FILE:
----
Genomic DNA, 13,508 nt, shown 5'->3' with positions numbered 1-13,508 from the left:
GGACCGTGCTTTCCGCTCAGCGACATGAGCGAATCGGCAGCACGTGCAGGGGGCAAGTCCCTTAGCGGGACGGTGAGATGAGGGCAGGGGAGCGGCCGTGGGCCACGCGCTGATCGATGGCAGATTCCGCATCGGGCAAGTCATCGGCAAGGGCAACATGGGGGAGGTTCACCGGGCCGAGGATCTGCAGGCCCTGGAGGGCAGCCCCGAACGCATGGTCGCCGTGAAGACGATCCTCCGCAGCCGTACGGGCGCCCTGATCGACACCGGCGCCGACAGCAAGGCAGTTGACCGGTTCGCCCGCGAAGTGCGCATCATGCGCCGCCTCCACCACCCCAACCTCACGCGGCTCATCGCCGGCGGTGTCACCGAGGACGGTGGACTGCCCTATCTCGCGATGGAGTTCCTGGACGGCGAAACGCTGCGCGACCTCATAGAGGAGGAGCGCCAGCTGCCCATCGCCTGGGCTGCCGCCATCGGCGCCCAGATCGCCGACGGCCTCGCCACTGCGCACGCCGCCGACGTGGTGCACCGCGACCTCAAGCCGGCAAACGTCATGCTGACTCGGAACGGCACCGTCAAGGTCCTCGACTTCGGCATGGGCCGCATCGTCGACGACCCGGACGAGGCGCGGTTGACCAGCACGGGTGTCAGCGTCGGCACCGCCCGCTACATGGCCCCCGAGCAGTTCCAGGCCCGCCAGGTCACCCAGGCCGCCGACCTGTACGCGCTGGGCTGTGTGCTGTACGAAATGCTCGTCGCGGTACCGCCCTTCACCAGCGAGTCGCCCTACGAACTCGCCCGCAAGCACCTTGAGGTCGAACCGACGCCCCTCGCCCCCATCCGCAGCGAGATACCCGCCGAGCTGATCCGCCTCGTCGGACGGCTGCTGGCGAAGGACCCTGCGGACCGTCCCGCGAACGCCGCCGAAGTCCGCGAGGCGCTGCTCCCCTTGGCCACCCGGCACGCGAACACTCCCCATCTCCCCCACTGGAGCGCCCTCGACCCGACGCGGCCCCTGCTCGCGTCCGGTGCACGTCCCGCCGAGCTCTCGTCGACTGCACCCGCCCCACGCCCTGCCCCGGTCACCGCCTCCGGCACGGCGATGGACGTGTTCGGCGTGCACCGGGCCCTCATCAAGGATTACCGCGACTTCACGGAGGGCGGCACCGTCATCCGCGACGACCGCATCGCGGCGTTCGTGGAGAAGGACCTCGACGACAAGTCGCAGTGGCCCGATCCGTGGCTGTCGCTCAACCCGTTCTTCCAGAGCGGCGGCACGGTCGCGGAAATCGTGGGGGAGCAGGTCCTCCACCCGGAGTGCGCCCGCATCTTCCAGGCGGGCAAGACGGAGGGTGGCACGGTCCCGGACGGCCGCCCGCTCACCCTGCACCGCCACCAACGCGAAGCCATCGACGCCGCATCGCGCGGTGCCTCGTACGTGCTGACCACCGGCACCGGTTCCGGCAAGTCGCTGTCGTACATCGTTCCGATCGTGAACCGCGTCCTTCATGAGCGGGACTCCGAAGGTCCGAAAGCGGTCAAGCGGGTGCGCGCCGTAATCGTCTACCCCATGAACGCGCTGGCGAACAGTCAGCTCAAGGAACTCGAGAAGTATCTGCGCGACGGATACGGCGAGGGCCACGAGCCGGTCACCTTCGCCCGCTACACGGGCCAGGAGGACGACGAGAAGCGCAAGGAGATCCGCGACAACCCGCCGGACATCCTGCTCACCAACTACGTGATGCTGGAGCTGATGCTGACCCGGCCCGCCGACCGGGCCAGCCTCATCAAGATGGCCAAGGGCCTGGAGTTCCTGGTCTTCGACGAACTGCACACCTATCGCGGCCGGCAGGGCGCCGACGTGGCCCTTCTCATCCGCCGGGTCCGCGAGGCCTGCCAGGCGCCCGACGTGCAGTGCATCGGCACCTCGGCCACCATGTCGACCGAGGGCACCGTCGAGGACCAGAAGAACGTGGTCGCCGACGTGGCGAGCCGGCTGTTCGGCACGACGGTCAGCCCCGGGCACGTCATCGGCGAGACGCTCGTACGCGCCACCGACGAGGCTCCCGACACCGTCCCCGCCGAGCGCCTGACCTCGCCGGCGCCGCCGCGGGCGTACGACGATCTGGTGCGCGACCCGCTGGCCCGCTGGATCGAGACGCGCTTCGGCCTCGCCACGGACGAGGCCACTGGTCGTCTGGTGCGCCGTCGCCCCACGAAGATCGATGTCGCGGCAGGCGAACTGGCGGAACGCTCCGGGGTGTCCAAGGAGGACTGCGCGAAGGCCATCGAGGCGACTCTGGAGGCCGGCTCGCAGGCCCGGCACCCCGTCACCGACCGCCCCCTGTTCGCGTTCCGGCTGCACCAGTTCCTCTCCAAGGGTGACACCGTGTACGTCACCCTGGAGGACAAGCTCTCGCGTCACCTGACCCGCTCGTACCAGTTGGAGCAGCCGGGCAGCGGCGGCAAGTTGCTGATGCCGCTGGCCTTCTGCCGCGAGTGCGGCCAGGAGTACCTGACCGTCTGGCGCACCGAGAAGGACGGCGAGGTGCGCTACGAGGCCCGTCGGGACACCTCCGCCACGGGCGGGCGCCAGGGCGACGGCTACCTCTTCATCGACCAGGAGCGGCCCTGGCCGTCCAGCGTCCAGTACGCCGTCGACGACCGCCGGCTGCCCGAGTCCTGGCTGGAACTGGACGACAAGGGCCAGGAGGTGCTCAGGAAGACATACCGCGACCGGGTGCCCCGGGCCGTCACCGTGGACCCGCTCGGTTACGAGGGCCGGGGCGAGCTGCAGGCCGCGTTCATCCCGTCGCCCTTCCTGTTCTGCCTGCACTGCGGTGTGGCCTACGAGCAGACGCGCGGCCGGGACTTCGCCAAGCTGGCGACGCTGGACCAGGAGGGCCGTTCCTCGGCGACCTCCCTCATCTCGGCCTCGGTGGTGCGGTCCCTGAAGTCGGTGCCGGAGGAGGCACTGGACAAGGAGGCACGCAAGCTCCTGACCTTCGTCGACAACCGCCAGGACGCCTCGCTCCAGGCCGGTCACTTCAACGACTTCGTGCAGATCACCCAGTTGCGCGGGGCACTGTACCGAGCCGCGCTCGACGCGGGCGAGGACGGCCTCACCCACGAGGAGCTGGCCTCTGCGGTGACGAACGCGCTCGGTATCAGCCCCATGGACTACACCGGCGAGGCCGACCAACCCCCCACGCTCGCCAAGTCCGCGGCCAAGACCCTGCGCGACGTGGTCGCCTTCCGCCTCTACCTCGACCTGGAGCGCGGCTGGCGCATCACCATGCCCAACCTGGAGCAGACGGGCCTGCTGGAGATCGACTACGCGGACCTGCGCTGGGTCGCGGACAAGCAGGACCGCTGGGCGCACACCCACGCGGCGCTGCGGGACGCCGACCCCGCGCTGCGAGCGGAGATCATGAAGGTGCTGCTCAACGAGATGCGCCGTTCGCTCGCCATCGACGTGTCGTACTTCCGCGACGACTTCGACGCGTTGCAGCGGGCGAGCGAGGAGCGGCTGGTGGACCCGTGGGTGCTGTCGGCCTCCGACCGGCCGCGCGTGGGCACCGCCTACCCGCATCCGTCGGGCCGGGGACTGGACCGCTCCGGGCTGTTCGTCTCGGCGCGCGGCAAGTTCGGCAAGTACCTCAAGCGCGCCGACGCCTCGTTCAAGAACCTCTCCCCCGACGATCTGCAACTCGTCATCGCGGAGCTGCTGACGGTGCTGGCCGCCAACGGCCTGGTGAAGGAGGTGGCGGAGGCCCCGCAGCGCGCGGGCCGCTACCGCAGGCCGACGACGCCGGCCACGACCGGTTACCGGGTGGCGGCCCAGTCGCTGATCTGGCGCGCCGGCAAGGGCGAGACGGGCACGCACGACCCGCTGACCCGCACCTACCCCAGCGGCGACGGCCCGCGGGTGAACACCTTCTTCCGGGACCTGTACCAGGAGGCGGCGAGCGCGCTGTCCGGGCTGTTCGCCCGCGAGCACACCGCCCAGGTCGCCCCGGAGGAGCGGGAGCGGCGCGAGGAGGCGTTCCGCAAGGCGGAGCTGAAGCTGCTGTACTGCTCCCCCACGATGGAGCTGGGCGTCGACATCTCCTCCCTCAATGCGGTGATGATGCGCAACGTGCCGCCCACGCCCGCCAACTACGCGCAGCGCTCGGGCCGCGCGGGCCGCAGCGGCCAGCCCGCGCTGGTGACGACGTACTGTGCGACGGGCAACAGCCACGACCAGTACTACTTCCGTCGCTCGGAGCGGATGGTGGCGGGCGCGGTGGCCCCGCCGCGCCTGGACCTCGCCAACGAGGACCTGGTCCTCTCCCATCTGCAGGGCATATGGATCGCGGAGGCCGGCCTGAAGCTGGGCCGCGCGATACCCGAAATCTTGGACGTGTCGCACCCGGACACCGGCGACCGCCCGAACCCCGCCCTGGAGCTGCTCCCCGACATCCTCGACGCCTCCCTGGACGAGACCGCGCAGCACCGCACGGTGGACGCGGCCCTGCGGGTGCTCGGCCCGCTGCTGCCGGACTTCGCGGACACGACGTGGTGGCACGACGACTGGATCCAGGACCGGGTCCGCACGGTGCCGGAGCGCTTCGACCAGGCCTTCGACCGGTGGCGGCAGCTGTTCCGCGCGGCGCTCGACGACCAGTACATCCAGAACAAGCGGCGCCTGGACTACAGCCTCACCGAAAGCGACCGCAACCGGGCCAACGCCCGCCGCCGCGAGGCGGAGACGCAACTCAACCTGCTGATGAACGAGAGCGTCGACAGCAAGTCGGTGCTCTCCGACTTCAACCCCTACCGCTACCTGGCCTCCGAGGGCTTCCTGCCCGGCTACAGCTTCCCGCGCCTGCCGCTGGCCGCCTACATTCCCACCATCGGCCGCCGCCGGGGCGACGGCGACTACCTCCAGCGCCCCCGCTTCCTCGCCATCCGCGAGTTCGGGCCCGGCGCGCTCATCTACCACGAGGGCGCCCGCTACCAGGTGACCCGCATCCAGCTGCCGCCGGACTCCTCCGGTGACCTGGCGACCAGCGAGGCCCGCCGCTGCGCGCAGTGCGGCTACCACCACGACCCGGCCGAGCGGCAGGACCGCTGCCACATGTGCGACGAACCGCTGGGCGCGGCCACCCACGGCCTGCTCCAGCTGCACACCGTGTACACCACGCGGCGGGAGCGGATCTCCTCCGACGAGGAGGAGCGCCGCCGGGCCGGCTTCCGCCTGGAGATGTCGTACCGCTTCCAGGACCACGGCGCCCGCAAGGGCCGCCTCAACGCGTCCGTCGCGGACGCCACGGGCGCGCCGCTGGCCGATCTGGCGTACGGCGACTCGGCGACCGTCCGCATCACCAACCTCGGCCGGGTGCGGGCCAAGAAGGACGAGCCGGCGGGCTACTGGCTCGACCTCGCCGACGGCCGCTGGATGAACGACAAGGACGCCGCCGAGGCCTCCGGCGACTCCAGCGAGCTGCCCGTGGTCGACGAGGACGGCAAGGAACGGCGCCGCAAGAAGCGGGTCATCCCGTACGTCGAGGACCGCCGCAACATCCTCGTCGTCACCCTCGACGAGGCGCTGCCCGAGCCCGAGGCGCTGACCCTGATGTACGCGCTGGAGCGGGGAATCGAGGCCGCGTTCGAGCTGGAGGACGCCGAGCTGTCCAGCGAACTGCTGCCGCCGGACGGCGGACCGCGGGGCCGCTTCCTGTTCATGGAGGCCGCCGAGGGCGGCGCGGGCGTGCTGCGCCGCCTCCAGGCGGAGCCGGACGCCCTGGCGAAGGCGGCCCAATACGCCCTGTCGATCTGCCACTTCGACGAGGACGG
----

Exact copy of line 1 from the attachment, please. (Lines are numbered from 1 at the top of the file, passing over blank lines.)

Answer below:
Genomic DNA, 13,508 nt, shown 5'->3' with positions numbered 1-13,508 from the left: